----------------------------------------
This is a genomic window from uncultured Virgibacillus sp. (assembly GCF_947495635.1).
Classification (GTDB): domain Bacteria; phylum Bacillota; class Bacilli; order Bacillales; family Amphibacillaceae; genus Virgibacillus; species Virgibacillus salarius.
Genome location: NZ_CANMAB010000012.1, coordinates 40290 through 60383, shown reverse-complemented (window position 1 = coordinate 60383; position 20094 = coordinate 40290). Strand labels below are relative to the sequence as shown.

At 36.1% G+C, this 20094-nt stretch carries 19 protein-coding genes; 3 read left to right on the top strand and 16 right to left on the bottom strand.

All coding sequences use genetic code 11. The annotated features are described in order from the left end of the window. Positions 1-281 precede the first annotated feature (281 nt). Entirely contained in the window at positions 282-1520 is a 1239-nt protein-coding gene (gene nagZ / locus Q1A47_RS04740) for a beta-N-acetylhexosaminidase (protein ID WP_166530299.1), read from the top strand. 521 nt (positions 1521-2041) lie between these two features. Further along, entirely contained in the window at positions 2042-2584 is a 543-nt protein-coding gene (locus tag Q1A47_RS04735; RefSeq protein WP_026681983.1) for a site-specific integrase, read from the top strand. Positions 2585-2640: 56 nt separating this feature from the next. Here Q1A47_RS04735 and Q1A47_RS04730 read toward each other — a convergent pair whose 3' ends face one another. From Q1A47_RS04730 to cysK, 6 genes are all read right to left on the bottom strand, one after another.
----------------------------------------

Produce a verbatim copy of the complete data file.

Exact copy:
This is a genomic window from uncultured Virgibacillus sp. (assembly GCF_947495635.1).
Classification (GTDB): domain Bacteria; phylum Bacillota; class Bacilli; order Bacillales; family Amphibacillaceae; genus Virgibacillus; species Virgibacillus salarius.
Genome location: NZ_CANMAB010000012.1, coordinates 40290 through 60383, shown reverse-complemented (window position 1 = coordinate 60383; position 20094 = coordinate 40290). Strand labels below are relative to the sequence as shown.

At 36.1% G+C, this 20094-nt stretch carries 19 protein-coding genes; 3 read left to right on the top strand and 16 right to left on the bottom strand.

All coding sequences use genetic code 11. The annotated features are described in order from the left end of the window. Positions 1-281 precede the first annotated feature (281 nt). Entirely contained in the window at positions 282-1520 is a 1239-nt protein-coding gene (gene nagZ / locus Q1A47_RS04740) for a beta-N-acetylhexosaminidase (protein ID WP_166530299.1), read from the top strand. 521 nt (positions 1521-2041) lie between these two features. Further along, entirely contained in the window at positions 2042-2584 is a 543-nt protein-coding gene (locus tag Q1A47_RS04735; RefSeq protein WP_026681983.1) for a site-specific integrase, read from the top strand. Positions 2585-2640: 56 nt separating this feature from the next. Here Q1A47_RS04735 and Q1A47_RS04730 read toward each other — a convergent pair whose 3' ends face one another. From Q1A47_RS04730 to cysK, 6 genes are all read right to left on the bottom strand, one after another.